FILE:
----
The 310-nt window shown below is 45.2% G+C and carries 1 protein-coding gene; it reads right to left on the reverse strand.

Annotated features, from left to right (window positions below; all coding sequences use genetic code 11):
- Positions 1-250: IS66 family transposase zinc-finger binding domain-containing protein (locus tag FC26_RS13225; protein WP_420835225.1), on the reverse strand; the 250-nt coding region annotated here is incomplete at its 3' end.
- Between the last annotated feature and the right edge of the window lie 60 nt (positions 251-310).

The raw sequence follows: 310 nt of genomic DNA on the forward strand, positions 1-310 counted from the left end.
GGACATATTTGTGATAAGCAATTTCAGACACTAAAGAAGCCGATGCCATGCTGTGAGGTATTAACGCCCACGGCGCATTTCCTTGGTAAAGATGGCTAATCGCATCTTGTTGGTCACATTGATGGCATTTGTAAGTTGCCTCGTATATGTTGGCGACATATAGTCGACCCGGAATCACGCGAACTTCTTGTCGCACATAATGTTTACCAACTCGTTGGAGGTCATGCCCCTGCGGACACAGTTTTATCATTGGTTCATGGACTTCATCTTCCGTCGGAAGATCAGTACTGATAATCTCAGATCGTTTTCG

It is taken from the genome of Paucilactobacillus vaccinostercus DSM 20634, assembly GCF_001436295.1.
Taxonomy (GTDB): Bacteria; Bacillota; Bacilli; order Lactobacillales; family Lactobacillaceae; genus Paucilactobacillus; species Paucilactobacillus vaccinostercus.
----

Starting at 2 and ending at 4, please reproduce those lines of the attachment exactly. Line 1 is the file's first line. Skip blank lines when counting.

Annotated features, from left to right (window positions below; all coding sequences use genetic code 11):
- Positions 1-250: IS66 family transposase zinc-finger binding domain-containing protein (locus tag FC26_RS13225; protein WP_420835225.1), on the reverse strand; the 250-nt coding region annotated here is incomplete at its 3' end.
- Between the last annotated feature and the right edge of the window lie 60 nt (positions 251-310).